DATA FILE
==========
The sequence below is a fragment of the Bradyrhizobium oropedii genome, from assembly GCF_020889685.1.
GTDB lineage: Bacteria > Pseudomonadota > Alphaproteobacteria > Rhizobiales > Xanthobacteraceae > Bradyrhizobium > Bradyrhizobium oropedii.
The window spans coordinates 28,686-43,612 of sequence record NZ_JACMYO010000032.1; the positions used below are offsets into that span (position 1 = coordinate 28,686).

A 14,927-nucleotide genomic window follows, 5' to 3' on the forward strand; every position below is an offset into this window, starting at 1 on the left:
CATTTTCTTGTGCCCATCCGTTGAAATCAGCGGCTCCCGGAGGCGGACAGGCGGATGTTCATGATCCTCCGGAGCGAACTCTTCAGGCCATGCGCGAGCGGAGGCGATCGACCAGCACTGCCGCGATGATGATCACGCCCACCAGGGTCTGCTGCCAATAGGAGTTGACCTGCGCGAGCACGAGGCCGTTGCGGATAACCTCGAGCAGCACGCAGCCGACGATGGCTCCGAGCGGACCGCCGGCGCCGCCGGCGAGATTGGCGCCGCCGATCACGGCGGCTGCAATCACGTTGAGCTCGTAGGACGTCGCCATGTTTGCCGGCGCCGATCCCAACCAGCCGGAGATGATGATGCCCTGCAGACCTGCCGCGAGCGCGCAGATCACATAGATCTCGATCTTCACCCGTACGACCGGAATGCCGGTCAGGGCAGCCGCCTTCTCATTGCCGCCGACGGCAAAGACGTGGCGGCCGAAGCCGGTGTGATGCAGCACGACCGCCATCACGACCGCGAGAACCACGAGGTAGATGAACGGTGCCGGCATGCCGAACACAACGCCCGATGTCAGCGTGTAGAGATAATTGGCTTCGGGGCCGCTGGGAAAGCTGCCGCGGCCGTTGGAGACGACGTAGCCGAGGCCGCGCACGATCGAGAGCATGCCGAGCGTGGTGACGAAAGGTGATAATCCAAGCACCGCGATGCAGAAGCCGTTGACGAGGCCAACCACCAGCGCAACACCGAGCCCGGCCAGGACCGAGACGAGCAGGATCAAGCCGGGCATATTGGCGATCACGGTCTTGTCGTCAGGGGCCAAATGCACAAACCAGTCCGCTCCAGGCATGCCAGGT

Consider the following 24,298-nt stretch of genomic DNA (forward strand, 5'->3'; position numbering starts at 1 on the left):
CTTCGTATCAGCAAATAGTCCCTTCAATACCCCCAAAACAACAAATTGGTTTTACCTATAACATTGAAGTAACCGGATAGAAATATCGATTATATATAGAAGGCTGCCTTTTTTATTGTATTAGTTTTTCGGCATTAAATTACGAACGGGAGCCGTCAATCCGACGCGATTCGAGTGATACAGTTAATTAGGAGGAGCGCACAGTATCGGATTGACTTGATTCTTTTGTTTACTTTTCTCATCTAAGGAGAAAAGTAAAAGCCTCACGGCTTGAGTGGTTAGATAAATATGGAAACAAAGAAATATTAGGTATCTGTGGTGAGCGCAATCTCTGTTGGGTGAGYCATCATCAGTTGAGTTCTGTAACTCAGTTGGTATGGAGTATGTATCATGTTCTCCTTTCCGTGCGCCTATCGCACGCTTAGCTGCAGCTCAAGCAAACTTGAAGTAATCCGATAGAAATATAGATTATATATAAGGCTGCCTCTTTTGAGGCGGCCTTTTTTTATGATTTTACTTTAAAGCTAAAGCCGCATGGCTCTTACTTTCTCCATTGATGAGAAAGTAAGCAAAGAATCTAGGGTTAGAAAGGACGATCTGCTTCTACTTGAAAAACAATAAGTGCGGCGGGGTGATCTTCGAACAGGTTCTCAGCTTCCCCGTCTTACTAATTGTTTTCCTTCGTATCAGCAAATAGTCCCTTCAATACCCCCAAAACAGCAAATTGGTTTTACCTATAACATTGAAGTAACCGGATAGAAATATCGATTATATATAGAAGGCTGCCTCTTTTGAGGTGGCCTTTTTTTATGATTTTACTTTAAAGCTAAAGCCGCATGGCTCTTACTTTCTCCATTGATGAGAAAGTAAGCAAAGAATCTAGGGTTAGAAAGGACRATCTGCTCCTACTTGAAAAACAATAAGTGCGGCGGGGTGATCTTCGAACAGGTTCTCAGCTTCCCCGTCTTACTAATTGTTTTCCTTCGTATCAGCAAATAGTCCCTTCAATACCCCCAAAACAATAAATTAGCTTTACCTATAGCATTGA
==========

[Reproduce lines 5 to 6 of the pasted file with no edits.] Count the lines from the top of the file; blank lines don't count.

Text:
CATTTTCTTGTGCCCATCCGTTGAAATCAGCGGCTCCCGGAGGCGGACAGGCGGATGTTCATGATCCTCCGGAGCGAACTCTTCAGGCCATGCGCGAGCGGAGGCGATCGACCAGCACTGCCGCGATGATGATCACGCCCACCAGGGTCTGCTGCCAATAGGAGTTGACCTGCGCGAGCACGAGGCCGTTGCGGATAACCTCGAGCAGCACGCAGCCGACGATGGCTCCGAGCGGACCGCCGGCGCCGCCGGCGAGATTGGCGCCGCCGATCACGGCGGCTGCAATCACGTTGAGCTCGTAGGACGTCGCCATGTTTGCCGGCGCCGATCCCAACCAGCCGGAGATGATGATGCCCTGCAGACCTGCCGCGAGCGCGCAGATCACATAGATCTCGATCTTCACCCGTACGACCGGAATGCCGGTCAGGGCAGCCGCCTTCTCATTGCCGCCGACGGCAAAGACGTGGCGGCCGAAGCCGGTGTGATGCAGCACGACCGCCATCACGACCGCGAGAACCACGAGGTAGATGAACGGTGCCGGCATGCCGAACACAACGCCCGATGTCAGCGTGTAGAGATAATTGGCTTCGGGGCCGCTGGGAAAGCTGCCGCGGCCGTTGGAGACGACGTAGCCGAGGCCGCGCACGATCGAGAGCATGCCGAGCGTGGTGACGAAAGGTGATAATCCAAGCACCGCGATGCAGAAGCCGTTGACGAGGCCAACCACCAGCGCAACACCGAGCCCGGCCAGGACCGAGACGAGCAGGATCAAGCCGGGCATATTGGCGATCACGGTCTTGTCGTCAGGGGCCAAATGCACAAACCAGTCCGCTCCAGGCATGCCAGGT

Consider the following 24,298-nt stretch of genomic DNA (forward strand, 5'->3'; position numbering starts at 1 on the left):